The euro zone grows increasingly concerned that it may not be immune to the fallout from slowing U.S. growth and the subprime mess
Only a few months ago Europeans were reassuring themselves that their economic zone would be largely insulated from the U.S. credit market melodrama and resulting slowdown, thanks to thriving exports to Asia, particularly China. Well, it's time for a reality check.
European Central Bank President Jean-Claude Trichet is now fretting that the combination of a strengthening euro and rising oil prices will take some of the wind out of Europe's sails. And economists across the Continent are scrambling to revise their growth forecasts—downward. "Globally we're past the peak," says Rolf Schneider, head of economic research at Dresdner Bank (AZ), which on Nov. 23 pared back its 2008 estimate for euro zone growth to 1.8% from 2.1%.
It turns out that proponents of the "decoupling" thesis—that the U.S. and European economies no longer move in tandem—were only half right. No question, America's gravitational pull has waned some. The share of European exports bound for the U.S. has slipped to 13% of the total, from 16% in 1999, according to Swiss bank UBS (UBS). Over the same period, shipments bound for emerging markets have risen to 26% of exports from 21%.
No Relief From Trichet
But never mind what the trade data say. Perceptions of U.S. economic strength have a mighty influence on global sentiment. The Standard & Poor's European 350, an index of leading European stocks, has charted the same wild roller-coaster ride as the Dow Jones industrial average. And while European banks have suffered less than their U.S. counterparts from the subprime meltdown, uncertainty about the size of losses has undermined trust among banks and curtailed their lending to each other—and ultimately to business. "Sooner or later what happens in the U.S. has a pronounced effect on Europe," says Ulf Schneider, chief executive of Fresenius (FREG.DE), a German company that is the world's largest supplier of dialysis equipment and services.
Growth in the 13-nation euro zone has been robust by regional standards over the last couple of years, pushing down unemployment and helping countries such as Germany tame their budget deficits (BusinessWeek.com, 10/30/07). Most economists now expect growth to dip slightly below 2% next year, a number that could be notched down further if the U.S. slides into recession. Don't expect much relief from Trichet, either: With high oil prices stoking inflation, which reached an annualized 3% in Germany in November, Europe's central bank will be reluctant to cut interest rates.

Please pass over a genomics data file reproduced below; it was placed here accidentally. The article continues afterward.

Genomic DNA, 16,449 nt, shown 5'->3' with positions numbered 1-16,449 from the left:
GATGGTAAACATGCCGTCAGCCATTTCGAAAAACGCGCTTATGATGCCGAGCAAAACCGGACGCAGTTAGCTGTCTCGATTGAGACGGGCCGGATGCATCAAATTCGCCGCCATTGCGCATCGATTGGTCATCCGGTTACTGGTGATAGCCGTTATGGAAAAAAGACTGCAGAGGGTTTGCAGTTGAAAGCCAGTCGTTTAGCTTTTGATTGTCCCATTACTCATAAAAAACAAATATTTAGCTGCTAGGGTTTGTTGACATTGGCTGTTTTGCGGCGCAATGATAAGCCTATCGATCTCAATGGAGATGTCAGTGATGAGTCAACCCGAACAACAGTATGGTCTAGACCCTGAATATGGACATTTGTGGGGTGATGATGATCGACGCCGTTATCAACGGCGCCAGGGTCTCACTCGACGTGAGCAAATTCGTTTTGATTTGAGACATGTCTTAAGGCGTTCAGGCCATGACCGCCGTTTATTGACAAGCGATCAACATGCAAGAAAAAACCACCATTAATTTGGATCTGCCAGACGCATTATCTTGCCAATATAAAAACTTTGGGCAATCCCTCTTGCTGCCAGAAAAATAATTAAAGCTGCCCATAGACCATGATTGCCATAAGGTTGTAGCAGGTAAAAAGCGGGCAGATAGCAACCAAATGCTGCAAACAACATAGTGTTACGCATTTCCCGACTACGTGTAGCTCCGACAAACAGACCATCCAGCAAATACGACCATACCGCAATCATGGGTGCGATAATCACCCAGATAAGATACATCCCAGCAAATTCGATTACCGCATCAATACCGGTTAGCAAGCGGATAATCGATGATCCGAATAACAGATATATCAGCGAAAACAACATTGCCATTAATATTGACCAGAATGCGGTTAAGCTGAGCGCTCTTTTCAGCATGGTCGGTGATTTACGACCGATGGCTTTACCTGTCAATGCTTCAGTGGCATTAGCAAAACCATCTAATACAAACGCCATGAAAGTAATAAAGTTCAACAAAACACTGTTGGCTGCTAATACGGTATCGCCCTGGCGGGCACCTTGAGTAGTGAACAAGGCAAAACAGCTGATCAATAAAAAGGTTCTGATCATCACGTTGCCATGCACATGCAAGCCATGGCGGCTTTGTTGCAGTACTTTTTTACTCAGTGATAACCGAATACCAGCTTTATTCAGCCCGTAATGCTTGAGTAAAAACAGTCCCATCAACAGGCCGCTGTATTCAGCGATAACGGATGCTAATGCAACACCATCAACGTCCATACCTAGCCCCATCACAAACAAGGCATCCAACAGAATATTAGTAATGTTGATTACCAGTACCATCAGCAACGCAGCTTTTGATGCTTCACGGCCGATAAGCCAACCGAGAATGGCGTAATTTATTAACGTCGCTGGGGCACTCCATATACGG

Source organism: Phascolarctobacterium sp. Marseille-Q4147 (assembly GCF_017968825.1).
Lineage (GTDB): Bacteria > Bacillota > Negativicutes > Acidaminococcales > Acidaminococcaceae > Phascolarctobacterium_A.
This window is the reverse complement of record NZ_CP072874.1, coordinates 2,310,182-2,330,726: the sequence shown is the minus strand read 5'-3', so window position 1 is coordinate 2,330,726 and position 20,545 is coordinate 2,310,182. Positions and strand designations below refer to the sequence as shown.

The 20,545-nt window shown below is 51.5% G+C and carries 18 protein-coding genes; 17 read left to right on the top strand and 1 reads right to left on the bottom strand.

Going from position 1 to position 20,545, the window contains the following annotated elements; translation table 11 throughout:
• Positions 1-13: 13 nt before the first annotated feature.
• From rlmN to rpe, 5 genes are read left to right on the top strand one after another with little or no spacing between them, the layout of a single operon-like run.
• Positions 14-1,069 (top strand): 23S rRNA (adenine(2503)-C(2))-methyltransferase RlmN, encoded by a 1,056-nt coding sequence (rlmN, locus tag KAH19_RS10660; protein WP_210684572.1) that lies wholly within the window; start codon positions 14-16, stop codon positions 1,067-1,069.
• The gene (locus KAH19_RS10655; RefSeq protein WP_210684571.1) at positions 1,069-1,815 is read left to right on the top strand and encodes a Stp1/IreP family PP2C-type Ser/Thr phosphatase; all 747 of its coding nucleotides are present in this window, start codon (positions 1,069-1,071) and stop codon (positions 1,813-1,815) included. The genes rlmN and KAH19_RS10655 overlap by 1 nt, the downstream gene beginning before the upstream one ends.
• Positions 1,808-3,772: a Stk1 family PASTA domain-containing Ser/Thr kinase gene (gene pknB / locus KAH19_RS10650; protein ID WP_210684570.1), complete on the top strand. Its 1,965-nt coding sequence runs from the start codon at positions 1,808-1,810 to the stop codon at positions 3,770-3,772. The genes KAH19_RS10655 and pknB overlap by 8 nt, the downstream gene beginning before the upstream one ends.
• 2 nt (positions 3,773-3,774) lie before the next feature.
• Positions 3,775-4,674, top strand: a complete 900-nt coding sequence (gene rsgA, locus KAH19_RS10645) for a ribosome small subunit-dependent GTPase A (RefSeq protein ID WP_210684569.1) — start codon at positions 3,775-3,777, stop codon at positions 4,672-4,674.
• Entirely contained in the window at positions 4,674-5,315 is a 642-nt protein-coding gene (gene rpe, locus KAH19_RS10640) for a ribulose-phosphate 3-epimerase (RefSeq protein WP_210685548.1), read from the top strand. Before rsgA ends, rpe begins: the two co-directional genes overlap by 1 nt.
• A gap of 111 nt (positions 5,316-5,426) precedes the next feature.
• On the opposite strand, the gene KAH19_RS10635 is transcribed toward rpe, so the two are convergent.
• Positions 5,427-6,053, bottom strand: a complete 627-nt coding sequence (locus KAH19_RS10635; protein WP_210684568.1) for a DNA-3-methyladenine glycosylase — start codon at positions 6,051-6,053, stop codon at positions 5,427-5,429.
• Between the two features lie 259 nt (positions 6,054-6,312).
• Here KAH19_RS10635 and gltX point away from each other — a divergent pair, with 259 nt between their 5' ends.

All of this adds up to a big disappointment for European government leaders who have spent a decade trying to create a self-sustaining economic region and immunize themselves against any U.S. contagion. The population of the European Union has nearly doubled since 2004 with the admission of 12 new members, a move that has injected some new vitality into the bloc. Also, European manufacturers have boosted competitiveness—and helped cushion against the impact of currency fluctuations—by shifting more of their operations to the U.S. and Asia. Take BMW (BMWG.DE). To get around the plunging dollar, the German automaker aims to expand capacity at its plant in Spartanburg, S.C., by more than 71%, to 240,000 cars, by 2010. "We have addressed natural hedging aggressively," says BMW CEO Norbert Reithofer.
European corporations also have been working hard to curb their dependence on the U.S. market. Rome-based Bulgari (BULG.MI) now sells 40% of its jewelry and watches to increasingly affluent customers in Asia, while the U.S. accounts for just 14% of sales. German machinery makers enjoyed double-digit increases in exports to China, Russia, and within the European Union from January to August, even as sales to the U.S. rose just 1.4%. But some analysts warn of a ricochet effect: If U.S. consumers buy fewer Chinese-made goods, then Chinese factory owners will buy fewer German machines. "Those indirect linkages are quite powerful," says Jacques Cailloux, chief euro area economist for the Royal Bank of Scotland (RBS).
European companies with an exposure to the U.S. housing market already are starting to feel some pain. "As new homes are not getting built and people are not moving, we have clearly felt an impact," says Patricia Russo, CEO of Paris-based telecom equipment giant Alcatel-Lucent (ALU), which draws a third of its $26 billion a year in sales from North America and takes a hit when fewer people sign up for broadband Internet connections.
Better placed to weather the downturn may be German software maker SAP (SAP), which recently added Wal-Mart Stores (WMT) and Apple (AAPL) to its roster of corporate clients. "So far we haven't seen a negative impact from the slower U.S. economy," says SAP CEO Henning Kagermann. "However, we will watch the situation carefully."
With Gail Edmondson in Frankfurt and Carol Matlack in Paris